Soon, you may be forced to upload a clear photograph of your face onto Facebook to prove you aren’t a Russian bot.
The tech giant is using a new kind of captcha (a system designed to distinguish human from machine) to prove that its users aren’t bots. According to a screenshot of the identity test that was posted online, verified by Facebook and reported in Wired, the prompt says: “Please upload a photo of yourself that clearly shows your face. We’ll check it and then permanently delete it from our servers.”
The new photo test, which apparently was launched earlier this year but has only shown up in screenshots on Twitter recently, is meant to help the social media company “catch suspicious activity at various points of interaction on the site, including creating an account, sending Friend requests, setting up ads payments, and creating or editing ads,” a Facebook representative told Wired.
The Facebook spokesperson said the photo test is one of several methods, both automated and manual, used to detect suspicious activity, reports Wired.
Facial recognition technology is being used more than before—including to unlock Apple’s new iPhone X, which utilizes a technology called Face ID.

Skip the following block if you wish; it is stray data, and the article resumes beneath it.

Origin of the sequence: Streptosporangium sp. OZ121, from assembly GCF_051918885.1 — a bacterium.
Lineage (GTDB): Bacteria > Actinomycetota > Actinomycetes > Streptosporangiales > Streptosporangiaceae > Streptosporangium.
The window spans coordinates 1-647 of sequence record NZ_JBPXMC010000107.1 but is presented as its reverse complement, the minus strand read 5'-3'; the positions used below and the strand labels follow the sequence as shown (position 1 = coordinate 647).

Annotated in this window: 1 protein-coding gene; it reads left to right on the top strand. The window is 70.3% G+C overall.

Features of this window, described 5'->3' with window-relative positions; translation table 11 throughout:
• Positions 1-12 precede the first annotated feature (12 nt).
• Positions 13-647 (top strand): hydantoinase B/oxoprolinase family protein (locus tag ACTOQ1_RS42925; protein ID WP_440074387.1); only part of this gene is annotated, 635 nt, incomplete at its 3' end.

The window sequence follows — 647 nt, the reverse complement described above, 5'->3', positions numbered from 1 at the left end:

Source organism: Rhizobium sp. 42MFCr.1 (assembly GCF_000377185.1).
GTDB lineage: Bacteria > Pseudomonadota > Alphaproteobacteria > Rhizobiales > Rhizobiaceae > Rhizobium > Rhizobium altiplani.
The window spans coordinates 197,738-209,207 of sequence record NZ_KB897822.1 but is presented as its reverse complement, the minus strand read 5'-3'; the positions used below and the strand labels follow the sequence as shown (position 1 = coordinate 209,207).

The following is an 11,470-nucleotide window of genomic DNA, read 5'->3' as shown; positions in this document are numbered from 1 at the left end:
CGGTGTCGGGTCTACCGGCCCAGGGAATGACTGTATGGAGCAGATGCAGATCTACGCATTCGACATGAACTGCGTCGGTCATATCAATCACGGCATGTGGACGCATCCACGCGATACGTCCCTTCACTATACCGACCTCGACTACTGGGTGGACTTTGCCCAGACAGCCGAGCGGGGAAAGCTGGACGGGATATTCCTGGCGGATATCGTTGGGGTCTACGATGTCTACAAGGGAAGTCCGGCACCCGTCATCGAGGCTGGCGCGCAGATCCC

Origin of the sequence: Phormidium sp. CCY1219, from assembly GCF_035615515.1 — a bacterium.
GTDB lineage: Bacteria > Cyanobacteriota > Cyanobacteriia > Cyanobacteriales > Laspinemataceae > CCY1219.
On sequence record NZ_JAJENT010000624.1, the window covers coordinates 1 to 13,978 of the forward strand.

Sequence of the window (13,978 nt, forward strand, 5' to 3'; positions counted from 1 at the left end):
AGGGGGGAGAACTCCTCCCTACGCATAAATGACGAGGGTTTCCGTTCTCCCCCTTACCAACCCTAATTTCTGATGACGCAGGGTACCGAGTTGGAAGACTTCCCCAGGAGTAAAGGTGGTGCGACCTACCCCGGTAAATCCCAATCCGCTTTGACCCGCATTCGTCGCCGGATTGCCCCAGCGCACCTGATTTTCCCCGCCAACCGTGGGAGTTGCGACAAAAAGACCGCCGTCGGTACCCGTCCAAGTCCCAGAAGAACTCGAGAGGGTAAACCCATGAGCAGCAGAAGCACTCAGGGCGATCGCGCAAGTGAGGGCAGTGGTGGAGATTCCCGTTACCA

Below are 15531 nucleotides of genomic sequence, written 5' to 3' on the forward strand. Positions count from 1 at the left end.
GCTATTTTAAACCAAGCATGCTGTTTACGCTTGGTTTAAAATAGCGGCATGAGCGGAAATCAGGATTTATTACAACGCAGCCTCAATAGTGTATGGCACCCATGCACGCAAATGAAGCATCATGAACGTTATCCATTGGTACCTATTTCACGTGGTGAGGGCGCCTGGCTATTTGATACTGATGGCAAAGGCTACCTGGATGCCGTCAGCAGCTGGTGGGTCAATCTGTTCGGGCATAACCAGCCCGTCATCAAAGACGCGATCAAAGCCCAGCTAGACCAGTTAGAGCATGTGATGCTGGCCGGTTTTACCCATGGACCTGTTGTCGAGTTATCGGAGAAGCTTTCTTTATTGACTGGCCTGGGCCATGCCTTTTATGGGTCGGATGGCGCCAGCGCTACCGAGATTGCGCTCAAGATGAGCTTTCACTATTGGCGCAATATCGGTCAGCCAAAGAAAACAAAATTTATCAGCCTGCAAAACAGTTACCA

The Menlo Park, Calif.-based social network's efforts to derail suspicious accounts and activity comes amid growing concerns about the impact of Russian-linked activity on Facebook and Google-owned platforms during the lead-up to the 2016 U.S. presidential election and during Brexit in the United Kingdom.
This new effort is the second in recent weeks that utilizes photos.
Facebook recently asked users to upload nude photographs to Facebook Messenger as part of its effort to prevent revenge porn, according to The Verge. Facebook told the publication that the images are hashed and later deleted from its servers.